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Bruce Afran, co-counsel for Hedges, etal in challenge to NDAA detention law, reports on appeals court ruling that reinstated it; Kevin Gozstola of FireDogLake recaps the end of the Manning trial; Gary Chew reviews the new film Fruitvale Station. Click here for GoDaddy deal that benefits the PBC podcast.
Afran and Carl Mayer represent journalist Chris Hedges, activist Dan Ellsberg and others in the lawsuit to prevent enforcement of the detention clause of the 2012 Defense spending bill, or NDAA. They won an injunction in lower court, but an aggressive appeal by Obama's lawyers resulted in an appeals court decision that reinstated the law. We discuss the opinion, which does not challenge the facts or law from the trial, just the issue of standing. Afran explains the real fear of enforcement on his clients, as well as the fallacy that a suspect held under the law could challenge it in court successfully, citing several examples. He says they will be appealing, and also comments about the Snowden revelations, which seem to confer standing on millions of people to challenge the domestic surveillance programs.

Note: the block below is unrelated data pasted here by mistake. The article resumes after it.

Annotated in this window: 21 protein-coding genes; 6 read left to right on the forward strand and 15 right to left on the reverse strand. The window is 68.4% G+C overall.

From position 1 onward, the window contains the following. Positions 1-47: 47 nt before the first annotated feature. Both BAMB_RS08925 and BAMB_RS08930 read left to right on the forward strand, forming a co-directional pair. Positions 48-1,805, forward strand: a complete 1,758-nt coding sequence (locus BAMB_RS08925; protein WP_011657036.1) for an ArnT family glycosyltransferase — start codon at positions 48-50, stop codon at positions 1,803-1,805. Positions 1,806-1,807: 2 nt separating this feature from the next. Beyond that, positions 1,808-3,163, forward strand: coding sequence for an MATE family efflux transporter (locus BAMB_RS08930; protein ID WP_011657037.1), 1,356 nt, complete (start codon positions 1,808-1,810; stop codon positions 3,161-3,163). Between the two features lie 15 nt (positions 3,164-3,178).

At 34:35, Kevin Gozstola of FireDogLake recaps the final stage of the court martial trial of Bradley Manning. We open with today's close of the trial, and Judge Denise Lind's plan for deliberation. Gozstola comments on the closing arguments from the prosecution, which were thickly layered with attacks on Manning, his patriotism, and an alleged desire for fame; prosecutors also labeled Manning a "traitor" for the first time. Then we hear about the defense's closing arguments, and a rebuttal from the prosecution. We will update again when a verdict is announced, and continue to cover the important sentencing phase.
Pretty near 1:02, Gary Chew zips in with an eloquent review of the new film Fruitvale Station, about the 2009 killing of Oscar Grant by a BART cop in Oakland.